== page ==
Large parts of country hit by power cut

Minister for power orders probe into the breakdown


Staff Report


A power cut hit large part the country on Wednesday, suspending work at factories and businesses industrial heartland and highlighting the challenges successive governments have faced in getting to grips with chronic power shortages.

Minister for Power Awais Ahmed Khan Leghari took notice of the incident and ordered a probe to establish the causes of the breakdown.

Islamabad Electric Supply Company (Iesco) officials said that the breakdown occurred after Tarbela, Mangla and Ghazi Barotha simultaneously tripped due to faults in the main transmission line.

The Iesco official explained that the National Transmission and Despatch Company’s (NTDC) 500KV main transmission line had developed some faults due to which power supply from five distribution companies (Discos) in the north had been disrupted.

Four nuclear power plants at Chashma had also tripped due to tripping of main transmission line of Tarbela.

Attempts were made to restore the Iesco and succeeded 60 to 70 per cent, the Iesco official said, but then Mangla was energised and suspended again.

Zafar Yab Khan, a spokesperson for the ministry of energy, said, “Due to tripping of a major plant, the north system is off,” Khan said.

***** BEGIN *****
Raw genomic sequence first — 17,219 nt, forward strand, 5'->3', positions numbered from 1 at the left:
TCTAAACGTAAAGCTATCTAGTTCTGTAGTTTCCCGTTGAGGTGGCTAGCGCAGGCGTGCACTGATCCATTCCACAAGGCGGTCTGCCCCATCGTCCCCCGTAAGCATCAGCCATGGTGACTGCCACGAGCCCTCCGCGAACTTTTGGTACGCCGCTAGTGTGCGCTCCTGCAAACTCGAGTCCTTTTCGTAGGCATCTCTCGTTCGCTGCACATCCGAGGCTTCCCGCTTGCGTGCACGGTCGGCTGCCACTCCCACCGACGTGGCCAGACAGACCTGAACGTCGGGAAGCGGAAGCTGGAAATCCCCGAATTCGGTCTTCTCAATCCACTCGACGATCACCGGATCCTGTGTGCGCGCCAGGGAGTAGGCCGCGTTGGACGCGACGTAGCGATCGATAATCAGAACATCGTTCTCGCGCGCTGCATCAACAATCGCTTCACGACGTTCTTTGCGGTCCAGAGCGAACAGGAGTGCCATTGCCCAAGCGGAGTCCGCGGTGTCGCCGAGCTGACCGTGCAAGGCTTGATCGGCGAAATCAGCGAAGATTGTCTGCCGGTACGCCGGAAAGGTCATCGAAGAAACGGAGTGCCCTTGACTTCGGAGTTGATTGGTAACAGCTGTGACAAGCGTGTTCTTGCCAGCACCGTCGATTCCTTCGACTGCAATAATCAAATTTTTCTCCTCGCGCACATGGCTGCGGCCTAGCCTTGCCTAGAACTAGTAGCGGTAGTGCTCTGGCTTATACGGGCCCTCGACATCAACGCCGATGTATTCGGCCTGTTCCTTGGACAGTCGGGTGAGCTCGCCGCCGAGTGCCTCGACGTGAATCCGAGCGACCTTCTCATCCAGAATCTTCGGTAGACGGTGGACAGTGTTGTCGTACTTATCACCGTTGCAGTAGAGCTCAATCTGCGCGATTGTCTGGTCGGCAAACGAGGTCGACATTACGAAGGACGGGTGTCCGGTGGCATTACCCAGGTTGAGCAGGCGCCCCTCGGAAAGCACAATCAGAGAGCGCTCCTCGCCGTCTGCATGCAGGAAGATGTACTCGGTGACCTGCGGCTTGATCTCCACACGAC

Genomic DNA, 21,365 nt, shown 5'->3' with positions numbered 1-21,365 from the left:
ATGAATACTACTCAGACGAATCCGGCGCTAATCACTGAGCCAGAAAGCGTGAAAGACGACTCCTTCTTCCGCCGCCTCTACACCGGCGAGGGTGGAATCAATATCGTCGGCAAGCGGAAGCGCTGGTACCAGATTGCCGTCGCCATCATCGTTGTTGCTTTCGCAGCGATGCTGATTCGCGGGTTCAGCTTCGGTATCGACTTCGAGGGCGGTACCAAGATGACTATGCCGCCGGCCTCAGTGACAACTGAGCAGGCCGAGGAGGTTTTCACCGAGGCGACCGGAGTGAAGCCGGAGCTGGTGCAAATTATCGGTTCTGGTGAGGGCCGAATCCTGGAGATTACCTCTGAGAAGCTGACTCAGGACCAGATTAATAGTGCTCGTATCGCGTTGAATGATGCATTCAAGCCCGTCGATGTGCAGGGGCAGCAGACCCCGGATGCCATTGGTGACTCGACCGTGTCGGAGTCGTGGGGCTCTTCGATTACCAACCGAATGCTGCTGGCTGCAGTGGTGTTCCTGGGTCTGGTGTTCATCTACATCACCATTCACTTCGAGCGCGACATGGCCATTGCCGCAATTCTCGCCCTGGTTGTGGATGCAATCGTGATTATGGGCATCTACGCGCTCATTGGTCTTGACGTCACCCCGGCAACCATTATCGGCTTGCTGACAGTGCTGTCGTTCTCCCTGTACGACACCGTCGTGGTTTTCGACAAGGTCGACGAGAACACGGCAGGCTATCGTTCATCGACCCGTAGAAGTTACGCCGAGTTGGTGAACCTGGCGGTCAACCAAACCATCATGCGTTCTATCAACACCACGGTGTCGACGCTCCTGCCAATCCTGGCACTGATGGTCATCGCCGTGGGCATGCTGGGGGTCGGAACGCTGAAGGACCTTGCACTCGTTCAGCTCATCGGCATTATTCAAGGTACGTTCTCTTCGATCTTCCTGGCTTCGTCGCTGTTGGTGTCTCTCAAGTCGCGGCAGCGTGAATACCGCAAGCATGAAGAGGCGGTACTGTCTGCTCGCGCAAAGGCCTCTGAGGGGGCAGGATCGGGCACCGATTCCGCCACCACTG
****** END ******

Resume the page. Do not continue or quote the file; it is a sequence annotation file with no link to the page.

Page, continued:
He said the cause was not known but was being investigated.

Khan said the problem affected Khyber-Pakhtunkhwa and Punjab.

Lahore, was among the major cities affected. The power was also out in the national capital, Islamabad.

The south system is working and there is no supply failure to Sindh and Balochistan.

A spokesman of the Pakistan Atomic Energy Commission (PAEC) said that they would be re-connected to the national grid once fault in main transmission line is rectified, and that nuclear power plants take several hours to resume operation once they trip.

Media showed pictures of people sweltering at the hottest time of the year in markets and offices.

The power cut could play into politics in the run-up to a general election, expected in July, given that the ruling Pakistan Muslim League-Nawaz (PML-N), had made ending power blackouts a central promise in its last election campaign.

The ruling party won the last election, in 2013, vowing to end power outages before the next polls.

Power cuts and scheduled outages, known as load shedding, in urban areas have been sharply reduced from about 12 hours a day previously to only occasional outages now. Additional Input from Abbas Shahid, Reuters

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